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Uber driver takes 35-mile detour, charges woman $111


Cox Media Group National Content Desk

LONDON — A woman who used Uber to travel to a close destination said the driver took her on an extended detour when she fell asleep in the car.

Hannah Warman said she was heading home Sunday night when she decided to call an Uber instead of walking.

During the ride, she fell asleep in the car, and she didn’t wake up until an hour-and-a-half later.

When she got home, Warman didn’t realize how long she had been in the car, and she didn’t find out until the next day when she saw the email receipt for the ride.

It said that she had traveled 35.73 miles in the Uber.

According to Warman, the distance was “only a five-minute walk.”

The total charge was £84.95, or approximately $111.

“First of all, I was shocked and upset about how expensive it was because I thought the driver must’ve got lost, and I shouldn’t have been charged for his mistake,” Warman told Mashable. “Then I realized he couldn’t have got that lost because they have … the map with the start and end point would’ve been in front of him. It looks like he went the longest way around possible.”

Warman posted a photo of the irregular route on Twitter, where other people shared similar experiences.

Uber eventually contacted Warman and issued her a full refund, Mashable reported.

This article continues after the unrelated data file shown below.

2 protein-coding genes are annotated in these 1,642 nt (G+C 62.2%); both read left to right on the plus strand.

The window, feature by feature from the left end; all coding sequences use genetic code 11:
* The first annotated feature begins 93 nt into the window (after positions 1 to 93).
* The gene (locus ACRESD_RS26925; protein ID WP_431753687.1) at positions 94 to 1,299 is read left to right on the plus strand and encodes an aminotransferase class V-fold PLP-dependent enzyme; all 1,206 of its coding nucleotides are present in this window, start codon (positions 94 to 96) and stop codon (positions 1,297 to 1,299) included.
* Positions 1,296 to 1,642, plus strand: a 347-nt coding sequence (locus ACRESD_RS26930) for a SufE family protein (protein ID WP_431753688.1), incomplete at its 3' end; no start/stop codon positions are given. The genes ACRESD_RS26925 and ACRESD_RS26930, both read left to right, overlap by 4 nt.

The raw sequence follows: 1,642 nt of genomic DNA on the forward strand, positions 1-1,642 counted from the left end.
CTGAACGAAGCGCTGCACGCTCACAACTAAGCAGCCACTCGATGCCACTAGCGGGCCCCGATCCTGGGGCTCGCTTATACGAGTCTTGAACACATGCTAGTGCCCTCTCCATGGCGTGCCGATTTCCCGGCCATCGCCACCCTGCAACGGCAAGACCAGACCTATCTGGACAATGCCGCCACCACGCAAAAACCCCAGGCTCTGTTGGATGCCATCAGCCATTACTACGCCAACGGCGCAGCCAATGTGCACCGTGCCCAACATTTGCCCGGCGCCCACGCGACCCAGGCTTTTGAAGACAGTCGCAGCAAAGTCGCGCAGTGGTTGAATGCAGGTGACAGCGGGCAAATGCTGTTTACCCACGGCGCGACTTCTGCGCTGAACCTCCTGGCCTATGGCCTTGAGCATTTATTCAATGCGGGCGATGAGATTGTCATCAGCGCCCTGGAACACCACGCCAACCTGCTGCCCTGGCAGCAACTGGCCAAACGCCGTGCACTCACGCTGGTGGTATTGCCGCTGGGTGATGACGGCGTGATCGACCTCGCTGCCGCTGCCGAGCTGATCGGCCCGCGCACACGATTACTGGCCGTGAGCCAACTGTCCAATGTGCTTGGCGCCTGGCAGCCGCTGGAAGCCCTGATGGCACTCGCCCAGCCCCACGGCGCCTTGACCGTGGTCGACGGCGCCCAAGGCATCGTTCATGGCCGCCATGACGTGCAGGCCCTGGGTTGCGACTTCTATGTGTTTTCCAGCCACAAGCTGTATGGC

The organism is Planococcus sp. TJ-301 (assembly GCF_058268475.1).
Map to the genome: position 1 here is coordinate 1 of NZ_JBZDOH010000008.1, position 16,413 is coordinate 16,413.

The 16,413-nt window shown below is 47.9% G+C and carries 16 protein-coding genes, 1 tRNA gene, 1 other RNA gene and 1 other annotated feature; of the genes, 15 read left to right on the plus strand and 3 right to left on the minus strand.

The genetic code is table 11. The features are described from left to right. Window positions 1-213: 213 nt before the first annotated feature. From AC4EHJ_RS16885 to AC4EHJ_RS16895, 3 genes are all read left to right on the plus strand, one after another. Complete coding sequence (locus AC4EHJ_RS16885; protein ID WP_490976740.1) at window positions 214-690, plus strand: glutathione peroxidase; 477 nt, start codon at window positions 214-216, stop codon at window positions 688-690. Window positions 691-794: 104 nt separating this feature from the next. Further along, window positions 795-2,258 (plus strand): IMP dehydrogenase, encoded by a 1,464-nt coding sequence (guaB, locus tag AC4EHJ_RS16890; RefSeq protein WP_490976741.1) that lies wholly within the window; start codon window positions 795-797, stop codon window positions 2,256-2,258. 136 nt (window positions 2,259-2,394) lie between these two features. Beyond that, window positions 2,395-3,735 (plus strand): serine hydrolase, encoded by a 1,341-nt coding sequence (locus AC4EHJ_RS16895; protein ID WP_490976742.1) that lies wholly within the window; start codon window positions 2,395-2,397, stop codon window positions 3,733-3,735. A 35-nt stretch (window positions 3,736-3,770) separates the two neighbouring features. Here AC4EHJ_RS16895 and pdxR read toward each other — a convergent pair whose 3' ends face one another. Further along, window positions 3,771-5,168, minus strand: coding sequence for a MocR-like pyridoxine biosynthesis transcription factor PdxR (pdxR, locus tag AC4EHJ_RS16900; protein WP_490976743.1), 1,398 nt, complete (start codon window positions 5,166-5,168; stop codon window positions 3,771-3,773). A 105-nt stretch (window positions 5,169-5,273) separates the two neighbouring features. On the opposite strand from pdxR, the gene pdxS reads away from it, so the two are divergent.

“We have given the rider a full refund and are speaking to the licensed driver to establish exactly what happened,” the company said in a statement. “However, our systems show that the requested destination changed 3 times during the trip. Unlike other transport options Uber’s technology records every trip and sends riders a receipt with a map of the route taken. This transparency and accountability means if there is an issue it can be quickly resolved.”

“I think people need to be aware that stuff like this goes on because there’s a blasé confidence everyone has with using Uber that maybe isn’t warranted,” Warman said. “I still believe that most Uber drivers are good, hard-working people who probably have the customer’s best interest in mind, but I think it’s too easy for the less nice ones to get away with conning people or worse.”

Read more at Mashable.


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